"First of all, music for the sake of music, or art f or art’s sake is a very young slogan, not more than a hundred years old. The great masters in the history of music never used such slogans. For example, Johann Sebastian Bach said of himself, “My duty is to serve the Lord and the Church with my music.” His feelings were not so much those of an artist as those of an artisan or preacher. Beethoven was thoroughly influenced by his times, the era of the great French Revolution. If you read Wagner’s theoretical writings from 1848, you will find that they are directly antagonistic to slogans such as “art for art’s sake."
— From Hanns Eisler’s Speech to the Choir of the International Ladies’ Garment Workers Union, 1938
"Rhymes are dangerous things, forging connections which can never be broken. Rhymes are addictive. They clog up memory files."
— Iain Sinclair, London Orbital, p. 59.
"Trotsky and we who followed him failed to distinguish between first, means of production in the hands of the state where the state is merely an economic form like a trust, a bank, or a cartel; second, state ownership as a purely juridical relation, which tells us no more than that it is the duty of the state to organize production and distribute the product; and third, a workers’ state, i.e. a state transitional to socialism; this last is not a juridical question at all but a question of economic conditions and social relations of production, which can be summed up in one phrase: is the working class master or not?"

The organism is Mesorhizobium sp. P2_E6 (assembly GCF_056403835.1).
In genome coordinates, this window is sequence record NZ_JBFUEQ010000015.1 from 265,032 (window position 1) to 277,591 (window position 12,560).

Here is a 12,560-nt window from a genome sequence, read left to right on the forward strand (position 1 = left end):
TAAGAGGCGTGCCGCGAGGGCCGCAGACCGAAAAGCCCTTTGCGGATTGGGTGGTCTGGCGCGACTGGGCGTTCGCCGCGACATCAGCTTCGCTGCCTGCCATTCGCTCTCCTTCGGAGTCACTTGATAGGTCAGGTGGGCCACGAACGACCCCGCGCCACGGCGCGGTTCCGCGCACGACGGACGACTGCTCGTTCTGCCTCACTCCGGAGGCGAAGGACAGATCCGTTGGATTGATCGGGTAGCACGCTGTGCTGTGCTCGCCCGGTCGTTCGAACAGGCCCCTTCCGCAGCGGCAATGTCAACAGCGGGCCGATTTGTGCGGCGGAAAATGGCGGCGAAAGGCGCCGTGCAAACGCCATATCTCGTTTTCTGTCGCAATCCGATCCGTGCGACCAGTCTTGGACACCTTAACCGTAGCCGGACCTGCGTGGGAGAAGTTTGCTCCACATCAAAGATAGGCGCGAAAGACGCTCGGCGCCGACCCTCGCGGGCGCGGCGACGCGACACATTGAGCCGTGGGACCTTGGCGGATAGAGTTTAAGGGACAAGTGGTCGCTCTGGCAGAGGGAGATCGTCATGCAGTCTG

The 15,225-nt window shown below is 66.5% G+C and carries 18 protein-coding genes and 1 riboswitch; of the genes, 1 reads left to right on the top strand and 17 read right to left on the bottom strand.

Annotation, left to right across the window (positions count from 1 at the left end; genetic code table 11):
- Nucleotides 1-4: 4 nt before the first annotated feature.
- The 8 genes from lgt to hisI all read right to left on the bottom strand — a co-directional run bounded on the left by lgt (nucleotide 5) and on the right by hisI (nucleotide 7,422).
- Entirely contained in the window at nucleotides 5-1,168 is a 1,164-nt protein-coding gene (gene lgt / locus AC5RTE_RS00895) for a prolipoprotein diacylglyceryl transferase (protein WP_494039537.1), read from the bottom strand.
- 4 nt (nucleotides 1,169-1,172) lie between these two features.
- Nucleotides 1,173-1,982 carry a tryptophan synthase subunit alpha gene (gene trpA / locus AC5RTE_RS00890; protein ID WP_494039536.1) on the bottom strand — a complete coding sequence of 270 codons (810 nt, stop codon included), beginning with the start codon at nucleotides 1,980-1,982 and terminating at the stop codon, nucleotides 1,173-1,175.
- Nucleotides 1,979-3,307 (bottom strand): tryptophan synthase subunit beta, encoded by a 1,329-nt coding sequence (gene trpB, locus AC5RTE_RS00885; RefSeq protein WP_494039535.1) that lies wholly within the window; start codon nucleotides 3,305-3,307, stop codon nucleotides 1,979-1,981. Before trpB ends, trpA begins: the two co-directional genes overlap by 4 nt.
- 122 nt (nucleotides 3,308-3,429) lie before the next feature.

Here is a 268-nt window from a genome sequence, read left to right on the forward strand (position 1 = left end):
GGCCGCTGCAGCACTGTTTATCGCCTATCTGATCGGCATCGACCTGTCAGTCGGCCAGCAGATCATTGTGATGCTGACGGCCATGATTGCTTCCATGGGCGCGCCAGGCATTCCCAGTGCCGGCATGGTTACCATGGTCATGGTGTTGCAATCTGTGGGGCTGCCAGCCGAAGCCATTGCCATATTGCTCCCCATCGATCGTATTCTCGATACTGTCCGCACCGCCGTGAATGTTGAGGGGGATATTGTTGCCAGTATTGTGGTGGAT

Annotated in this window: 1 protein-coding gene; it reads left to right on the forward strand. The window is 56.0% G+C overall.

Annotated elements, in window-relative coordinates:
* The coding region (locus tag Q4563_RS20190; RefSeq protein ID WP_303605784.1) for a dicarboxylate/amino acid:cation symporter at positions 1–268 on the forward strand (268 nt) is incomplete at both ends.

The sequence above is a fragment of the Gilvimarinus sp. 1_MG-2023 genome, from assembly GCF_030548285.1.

— C.L.R James, 1941 (via class-struggle-anarchism)
"Any fact is, in a sense, ‘significant.’ Any fact may be ‘symptomatic,’ but certain facts give one a sudden insight into circumjacent conditions into their causes, their effects, into sequence, and law …These facts are hard to find. They are swift and easy of transmission. They govern knowledge as the switchboard governs an electric circuit."
— Ezra Pound, in The New Age, Dec. 1911 (Selected Prose, p. 22–23)
"But why hadn’t the TV set reverted instead to formless metals and plastics? Those, after all, were its constituents; it had been constructed out of them, not out of an earlier radio. Perhaps this weirdly verified a discarded ancient philosophy, that of Plato’s ideal objects, the universals which, in each class, were real. The form TV set had been a template imposed as a successor to other templates, like the procession of frames in a movie sequence. Prior forms, he reflected, must carry on an invisible, residual life in every object. The past is latent, is submerged, but still there, capable of rising to the surface once the later imprinting unfortunately—and against ordinary experience—vanished. The man contains—not the boy—but earlier men, he thought. History began a long time ago."
— Philip K. Dick, Ubik, p. 129